St. Charles Borromeo Church and Grounds is located on Port Kirwan Road in the community of Fermeuse, NL. Vernacular in design, the church was built between 1923 and 1926 by Nicholas Walsh, Stephen Brophy, Patrick Dunne and numerous volunteers, under the direction of Reverend Charles McCarthy, an Irish priest who served the parish for many years. The designation includes the church and a parcel of land surrounding it.
Statement of Significance
Formal Recognition Type
Municipal Heritage Building, Structure or Land
St. Charles Borromeo Church and Grounds has been designated a municipal heritage site by the Town of Fermeuse because of its aesthetic, cultural and historic value.
St. Charles Borromeo Church and Grounds has aesthetic value primarily due to its environmental setting. It is clearly visible from many vantage points throughout the community of Fermeuse. It is a prominent landmark along Port Kirwan Road and is clearly viewed when travelling north along the Southern Shore Highway and when approaching the community from the ocean.
St. Charles Borromeo Church has further aesthetic value as an example of a vernacular church incorporating Gothic Revival elements. Gothic influences evident on the exterior include the steeply pointed roof, simple lines, round arched windows with multi-coloured panes and imitation buttresses.
St. Charles Borromeo Church and Grounds has historic value as it is a physical testament to a former way of life once common in many small communities throughout Newfoundland and Labrador. When the community of Fermeuse needed a new church parishioners made monetary donations to the project as well as providing a mainly voluntary labour pool. Such community efforts to erect public buildings were once a very common practice in small communities. These projects speak to an earlier way of life which is waning in the face of centralized religious governance and regional concentration of places of worship.
St. Charles Borromeo Church and Grounds has cultural value for current Fermeuse residents whose parents and grandparents contributed to the construction of the church and who continue to aid in the maintenance of the church property. Its sentimental value is evidenced through efforts by the Fermeuse Church Committee to restore the church’s interior to its original layout. These efforts harken back to a time and place when religion played an important role in this almost exclusively Roman Catholic community.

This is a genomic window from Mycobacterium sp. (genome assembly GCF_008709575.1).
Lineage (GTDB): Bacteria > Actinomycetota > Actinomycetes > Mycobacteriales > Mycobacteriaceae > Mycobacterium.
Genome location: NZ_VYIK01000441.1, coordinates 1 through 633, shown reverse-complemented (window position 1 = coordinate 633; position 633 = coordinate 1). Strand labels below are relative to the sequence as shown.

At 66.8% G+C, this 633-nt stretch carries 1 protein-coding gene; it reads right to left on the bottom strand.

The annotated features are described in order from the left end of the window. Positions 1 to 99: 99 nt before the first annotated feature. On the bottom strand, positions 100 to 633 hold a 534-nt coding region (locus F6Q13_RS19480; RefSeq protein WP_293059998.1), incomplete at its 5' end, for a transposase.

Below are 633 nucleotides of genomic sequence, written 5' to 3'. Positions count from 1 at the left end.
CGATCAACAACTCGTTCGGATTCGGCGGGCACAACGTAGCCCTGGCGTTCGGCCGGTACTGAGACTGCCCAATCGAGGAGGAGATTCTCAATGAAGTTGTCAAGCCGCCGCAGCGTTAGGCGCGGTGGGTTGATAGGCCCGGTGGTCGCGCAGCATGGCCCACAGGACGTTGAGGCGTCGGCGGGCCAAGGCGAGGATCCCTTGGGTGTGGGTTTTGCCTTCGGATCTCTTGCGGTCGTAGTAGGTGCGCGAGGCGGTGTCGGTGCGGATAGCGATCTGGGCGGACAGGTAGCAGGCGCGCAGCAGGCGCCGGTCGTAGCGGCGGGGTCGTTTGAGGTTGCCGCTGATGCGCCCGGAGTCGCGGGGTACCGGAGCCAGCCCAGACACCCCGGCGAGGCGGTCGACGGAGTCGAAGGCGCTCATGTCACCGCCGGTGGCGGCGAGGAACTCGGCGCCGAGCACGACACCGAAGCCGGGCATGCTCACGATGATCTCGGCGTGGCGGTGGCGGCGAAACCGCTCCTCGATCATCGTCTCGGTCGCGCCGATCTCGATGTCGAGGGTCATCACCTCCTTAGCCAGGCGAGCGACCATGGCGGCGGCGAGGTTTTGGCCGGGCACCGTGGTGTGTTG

Source: Town of Fermeuse Regular Council Meeting March 8, 2006
Character Defining Elements
All those features elements that define the building as a landmark including:
-location on Port Kirwan Road;
-unobstructed view from Port Kirwan Road, Southern Shore Highway and ocean approach, and;
-dimensions, location and orientation of building.
All those exterior features representative of vernacular Gothic Revival style, including:
-steeply pitched gable roof;
-number of storeys;
-window size, style, trim and placement;
-multi-paned, multi-coloured rounded arch windows;
-rounded arch window openings;
-location of entrances, and;
-general massing of the structure.
Writing on pieces of wood found during interior renovations read
“This church was built by Patk Dunne for Rev. C.A. McCarthy. Foundation laid 1923 finished at Dec 1926,”
“This altar base was put in place by Stephen Brophy and Patrick Walsh June 11th 1926. Rev. C.A. McCarthy” and
“Men working today Dec 7 1925 R. Kenny, J. O’Neill N.S., M. O’Neill N.S., M.J. O’Connell, A.J. Kenny, N. Walsh.”
Location and History
Town of Fermeuse
Port Kirwan Road
1923 - 1926
Nicholas Walsh, Patrick Dunne, Stephen Brophy
Rectangular Short Façade